Post-infectious Irritable Bowel Syndrome (PI-IBS) is a subtype of IBS that develops after an acute gastrointestinal infection, such as bacterial gastroenteritis. This condition emerges when symptoms of IBS – like abdominal pain, bloating, and changes in bowel habits – persist long after the initial infection has resolved. The exact mechanism behind PI-IBS is not fully understood, but it’s believed to involve changes in gut flora, immune system activation, and increased gut sensitivity. PI-IBS highlights the complex interaction between the gut’s immune system and its nervous system. Diagnosis typically follows a documented episode of gastrointestinal infection, and treatment strategies focus on managing IBS symptoms and supporting overall gut health.

Motility disorders: Cause constipation or diarrhea arising due to various factors from stress and emotions to chemical imbalances.

Gut Brain Axis Dysregulation

Gut-Brain Axis Dysregulation refers to the impaired communication between the gut and the brain, a critical interaction affecting both mental and gastrointestinal health. This dysregulation can lead to various disorders, including anxiety, depression, and Irritable Bowel Syndrome (IBS). It involves disruptions in the complex pathways connecting the enteric nervous system in the gut to the central nervous system. Factors like stress, diet, and gut microbiota imbalances can contribute to this dysregulation.

Exocrine Pancreatic and Stomach Acid Insufficiency

Exocrine Pancreatic Insufficiency (EPI) and Stomach Acid Insufficiency are conditions affecting digestive processes. EPI occurs when the pancreas fails to produce enough digestive enzymes, leading to malabsorption and nutrient deficiencies. Symptoms include diarrhea, weight loss, and abdominal pain. Stomach Acid Insufficiency, on the other hand, involves inadequate production of gastric acid, essential for food digestion and nutrient absorption. This can result in bloating, indigestion, and an increased risk of gastrointestinal infections.

How a Naturopathic Doctor Looks For The Cause of IBS

My approach to IBS differs from conventional treatments. Once a diagnosis of the cause is established through required testing and physical exams, I look for contributing factors that are obstacles to cure before initiating any treatments. More recently, I am also screening for sleep disorders and Histamine imbalances that contribute to the Gut and Hypothalamus pituitary adrenal axis imbalance.

Identifying these unique imbalances in different systems for each individual–neurological endocrine, immune and gastrointestinal–helps provide a comprehensive and targeted treatment plan for long term management of IBS. I do not simply prescribe medication and send you on your way.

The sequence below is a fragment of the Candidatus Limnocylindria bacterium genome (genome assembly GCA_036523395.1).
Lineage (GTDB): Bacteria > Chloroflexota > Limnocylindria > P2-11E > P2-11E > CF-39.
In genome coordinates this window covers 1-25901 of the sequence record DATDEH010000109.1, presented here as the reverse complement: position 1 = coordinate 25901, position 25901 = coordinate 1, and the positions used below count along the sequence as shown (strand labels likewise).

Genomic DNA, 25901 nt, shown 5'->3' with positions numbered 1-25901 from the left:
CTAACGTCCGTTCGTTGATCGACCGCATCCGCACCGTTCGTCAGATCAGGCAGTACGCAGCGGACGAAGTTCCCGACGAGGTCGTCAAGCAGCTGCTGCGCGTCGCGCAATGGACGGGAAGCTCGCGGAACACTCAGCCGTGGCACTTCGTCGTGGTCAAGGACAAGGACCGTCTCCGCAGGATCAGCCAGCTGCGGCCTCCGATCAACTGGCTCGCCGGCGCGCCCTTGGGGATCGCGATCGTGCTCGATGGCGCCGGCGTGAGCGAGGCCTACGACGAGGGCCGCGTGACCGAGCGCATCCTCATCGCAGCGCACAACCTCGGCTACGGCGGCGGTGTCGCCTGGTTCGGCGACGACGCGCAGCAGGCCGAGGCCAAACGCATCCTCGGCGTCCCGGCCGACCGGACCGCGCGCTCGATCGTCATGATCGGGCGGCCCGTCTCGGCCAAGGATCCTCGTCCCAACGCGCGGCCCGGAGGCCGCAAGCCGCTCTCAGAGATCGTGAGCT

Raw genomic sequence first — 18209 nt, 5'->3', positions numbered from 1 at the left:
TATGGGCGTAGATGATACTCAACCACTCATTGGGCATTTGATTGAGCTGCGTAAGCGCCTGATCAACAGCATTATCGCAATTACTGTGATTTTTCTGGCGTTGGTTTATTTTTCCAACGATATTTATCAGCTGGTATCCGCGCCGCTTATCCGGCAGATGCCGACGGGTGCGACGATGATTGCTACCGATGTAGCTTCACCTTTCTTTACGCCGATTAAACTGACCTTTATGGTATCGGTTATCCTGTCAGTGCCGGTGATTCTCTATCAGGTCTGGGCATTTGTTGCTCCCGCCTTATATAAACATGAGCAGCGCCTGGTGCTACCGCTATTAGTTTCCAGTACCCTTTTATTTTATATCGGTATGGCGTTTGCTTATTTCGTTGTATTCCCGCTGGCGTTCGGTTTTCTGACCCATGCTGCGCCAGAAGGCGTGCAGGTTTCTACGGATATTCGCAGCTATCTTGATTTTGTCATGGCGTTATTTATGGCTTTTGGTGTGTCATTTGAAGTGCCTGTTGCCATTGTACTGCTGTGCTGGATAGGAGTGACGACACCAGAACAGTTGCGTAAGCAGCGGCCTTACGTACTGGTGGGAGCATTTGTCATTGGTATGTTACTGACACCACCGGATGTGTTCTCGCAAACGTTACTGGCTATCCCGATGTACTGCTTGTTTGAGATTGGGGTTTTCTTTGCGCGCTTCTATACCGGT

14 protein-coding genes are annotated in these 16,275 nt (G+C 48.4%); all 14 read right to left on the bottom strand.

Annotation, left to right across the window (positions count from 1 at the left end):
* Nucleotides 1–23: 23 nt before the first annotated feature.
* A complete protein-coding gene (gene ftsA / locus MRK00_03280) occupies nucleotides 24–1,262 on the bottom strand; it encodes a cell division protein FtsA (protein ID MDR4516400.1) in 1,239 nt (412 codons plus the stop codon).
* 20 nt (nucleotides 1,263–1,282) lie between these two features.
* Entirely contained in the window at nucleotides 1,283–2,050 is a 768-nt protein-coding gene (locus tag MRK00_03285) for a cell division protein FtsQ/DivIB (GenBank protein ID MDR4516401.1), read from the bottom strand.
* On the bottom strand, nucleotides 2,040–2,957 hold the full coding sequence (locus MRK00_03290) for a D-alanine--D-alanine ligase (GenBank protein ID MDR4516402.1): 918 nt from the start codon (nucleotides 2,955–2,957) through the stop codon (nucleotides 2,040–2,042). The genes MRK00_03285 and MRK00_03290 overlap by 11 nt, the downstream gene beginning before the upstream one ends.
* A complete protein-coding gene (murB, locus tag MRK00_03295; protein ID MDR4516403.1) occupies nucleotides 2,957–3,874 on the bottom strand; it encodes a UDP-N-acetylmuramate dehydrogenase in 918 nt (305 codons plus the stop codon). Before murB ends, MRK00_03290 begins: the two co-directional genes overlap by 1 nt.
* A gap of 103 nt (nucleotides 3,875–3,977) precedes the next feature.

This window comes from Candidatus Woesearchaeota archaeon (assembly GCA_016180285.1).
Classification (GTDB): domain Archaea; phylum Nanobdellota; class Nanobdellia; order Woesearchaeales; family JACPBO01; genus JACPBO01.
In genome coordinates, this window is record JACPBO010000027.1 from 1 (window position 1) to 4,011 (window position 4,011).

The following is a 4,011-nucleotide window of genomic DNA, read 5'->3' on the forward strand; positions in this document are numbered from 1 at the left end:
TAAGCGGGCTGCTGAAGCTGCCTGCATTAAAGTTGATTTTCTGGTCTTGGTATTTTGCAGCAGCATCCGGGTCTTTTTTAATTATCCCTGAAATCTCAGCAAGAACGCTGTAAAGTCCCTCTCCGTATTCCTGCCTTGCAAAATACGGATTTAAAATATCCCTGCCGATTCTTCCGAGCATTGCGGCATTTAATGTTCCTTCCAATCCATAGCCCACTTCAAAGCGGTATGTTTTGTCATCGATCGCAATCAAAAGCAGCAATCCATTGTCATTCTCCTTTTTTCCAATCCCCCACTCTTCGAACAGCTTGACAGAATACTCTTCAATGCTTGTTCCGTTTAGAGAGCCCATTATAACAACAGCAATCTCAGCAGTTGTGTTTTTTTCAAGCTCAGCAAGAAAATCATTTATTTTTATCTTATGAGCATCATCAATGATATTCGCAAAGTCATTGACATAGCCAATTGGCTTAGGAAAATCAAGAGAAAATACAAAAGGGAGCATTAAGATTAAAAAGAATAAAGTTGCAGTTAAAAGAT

How To Naturally Treat IBS

Treatments vary depending on the cause and triggers in each individual. After stimulating the vital force of the body and removing obstacles to cure, I often use a stepped approach for long term positive outcomes in IBS through Herbs, homeopathy and targeted supplements and Psycho/behavioral interventions that work towards,

  • Stabilizing adrenal and immune function if there is HPA dysregulation.
  • Modifying dysbiotic lifestyle factors (factors in one’s lifestyle that promote microbial imbalances).
  • Implementing a sustainable microbiome diet.
  • Stabilizing the microbial flora.
  • Improve motility of the intestines.
  • Replenish nutrients that promote digestive and immune factors.
  • Restore gut barrier/ intestinal permeability.

Irritable bowel does not have to be a life sentence. As you can see it’s a complex puzzle with a variety of potential interrelated causes. The point is, there is definitely a cause. If you have a digestive problem and no one has been able to help you with it, don’t give up. We have treated a considerable number of patients at the clinic successfully with this comprehensive approach.

Reference Material:

1.Ghoshal UC, Srivastava D. Irritable bowel syndrome and small intestinal bacterial overgrowth: meaningful association or unnecessary hype. World J Gastroenterol. 2014;20(10):2482-2491

Thompson JR. Is irritable bowel syndrome an infectious disease. World J Gastroenterol. 2016;22(4):1331-1334

Lee YJ, Park KS. Irritable bowel syndrome: emerging paradigm in pathophysiology. World J Gastroenterol. 2014;20(10):2456-2469.

Zhang L, Song J, Hou X. Mast Cells and Irritable Bowel Syndrome: From the Bench to the Bedside. J Neurogastroenterol Motil. 2016;22(2):181-192

Wilkins T, Pepitone C, Alex B, Schade RR. Diagnosis and management of IBS in adults. Am Fam Physician. 2012;86(5):419-426

Morito Y, Aimi M, Ishimura N, et al. Association between sleep disturbances and abdominal symptoms. Intern Med. 2014;53(19):2179-2183.

Akahashi T. Interdigestive migrating motor complex -its mechanism and clinical importance. J Smooth Muscle Res. 2013;4999-111.

Hayes PA, Fraher MH, Quigley EM. Irritable bowel syndrome: the role of food in pathogenesis and management. Gastroenterol Hepatol (N Y). 2014;10(3):164-174

2 thoughts on “Irritable Bowel Syndrom (IBS): Symptoms, Causes and Treatments

    • Dr Radhika Kamat says:

      Hi Marilyn,
      Thank you for getting in touch.
      Autoimmune hepatitis often has infectious history especially viruses. Exploring the root cause is necessary.
      Certain herbs that are immune modulating and protects liver from damage could be beneficial.
      Diet plays a crucial role in these cases, a carefully chosen ellimination diet could help reduce inflammation. Should you wish to consult or explore more options, please give us a call. Best, Dr K